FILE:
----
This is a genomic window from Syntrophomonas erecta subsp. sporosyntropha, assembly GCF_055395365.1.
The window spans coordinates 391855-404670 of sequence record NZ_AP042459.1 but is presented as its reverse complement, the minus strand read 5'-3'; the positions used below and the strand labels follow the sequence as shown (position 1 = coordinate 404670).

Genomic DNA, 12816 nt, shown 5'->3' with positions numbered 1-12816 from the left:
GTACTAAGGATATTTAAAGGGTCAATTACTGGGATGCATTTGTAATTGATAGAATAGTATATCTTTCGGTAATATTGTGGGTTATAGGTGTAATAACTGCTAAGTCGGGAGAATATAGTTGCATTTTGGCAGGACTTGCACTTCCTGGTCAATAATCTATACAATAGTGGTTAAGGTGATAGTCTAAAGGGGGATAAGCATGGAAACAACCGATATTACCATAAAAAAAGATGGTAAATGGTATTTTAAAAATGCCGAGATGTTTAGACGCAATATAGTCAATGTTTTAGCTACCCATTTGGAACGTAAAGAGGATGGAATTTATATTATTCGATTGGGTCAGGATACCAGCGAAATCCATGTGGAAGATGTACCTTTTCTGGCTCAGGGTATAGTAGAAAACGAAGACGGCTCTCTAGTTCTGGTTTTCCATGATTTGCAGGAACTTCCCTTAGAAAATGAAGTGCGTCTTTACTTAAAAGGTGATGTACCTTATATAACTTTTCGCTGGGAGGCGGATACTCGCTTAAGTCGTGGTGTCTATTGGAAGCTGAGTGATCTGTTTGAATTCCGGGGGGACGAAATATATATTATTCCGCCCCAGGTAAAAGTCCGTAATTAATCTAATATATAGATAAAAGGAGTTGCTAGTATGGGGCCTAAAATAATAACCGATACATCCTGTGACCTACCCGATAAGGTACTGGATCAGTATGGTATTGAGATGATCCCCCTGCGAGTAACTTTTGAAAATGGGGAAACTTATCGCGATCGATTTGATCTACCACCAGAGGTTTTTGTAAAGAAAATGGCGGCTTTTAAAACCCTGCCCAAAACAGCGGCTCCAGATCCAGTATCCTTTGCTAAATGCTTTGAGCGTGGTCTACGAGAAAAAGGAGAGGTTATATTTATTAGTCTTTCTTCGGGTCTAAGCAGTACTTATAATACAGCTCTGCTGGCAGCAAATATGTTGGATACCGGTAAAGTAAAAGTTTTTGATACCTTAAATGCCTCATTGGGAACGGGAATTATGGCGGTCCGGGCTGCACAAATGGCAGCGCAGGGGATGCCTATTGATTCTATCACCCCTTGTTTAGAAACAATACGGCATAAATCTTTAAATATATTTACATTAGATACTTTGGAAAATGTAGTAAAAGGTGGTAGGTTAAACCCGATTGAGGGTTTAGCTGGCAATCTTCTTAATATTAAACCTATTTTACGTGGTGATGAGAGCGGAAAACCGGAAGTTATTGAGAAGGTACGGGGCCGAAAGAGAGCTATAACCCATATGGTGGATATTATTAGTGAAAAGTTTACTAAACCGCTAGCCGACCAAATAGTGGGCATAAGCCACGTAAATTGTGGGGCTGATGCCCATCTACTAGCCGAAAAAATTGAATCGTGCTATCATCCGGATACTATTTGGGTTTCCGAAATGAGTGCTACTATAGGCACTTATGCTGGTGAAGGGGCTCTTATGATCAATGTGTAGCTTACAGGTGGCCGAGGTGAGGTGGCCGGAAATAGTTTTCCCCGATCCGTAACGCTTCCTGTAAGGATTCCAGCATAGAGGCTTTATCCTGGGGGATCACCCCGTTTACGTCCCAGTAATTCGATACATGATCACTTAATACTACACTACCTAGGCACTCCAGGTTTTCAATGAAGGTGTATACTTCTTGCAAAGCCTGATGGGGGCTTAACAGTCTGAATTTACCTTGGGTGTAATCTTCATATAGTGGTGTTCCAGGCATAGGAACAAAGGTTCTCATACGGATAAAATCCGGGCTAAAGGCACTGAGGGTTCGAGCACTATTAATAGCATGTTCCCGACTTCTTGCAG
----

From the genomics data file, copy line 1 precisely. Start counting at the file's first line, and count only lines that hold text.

This is a genomic window from Syntrophomonas erecta subsp. sporosyntropha, assembly GCF_055395365.1.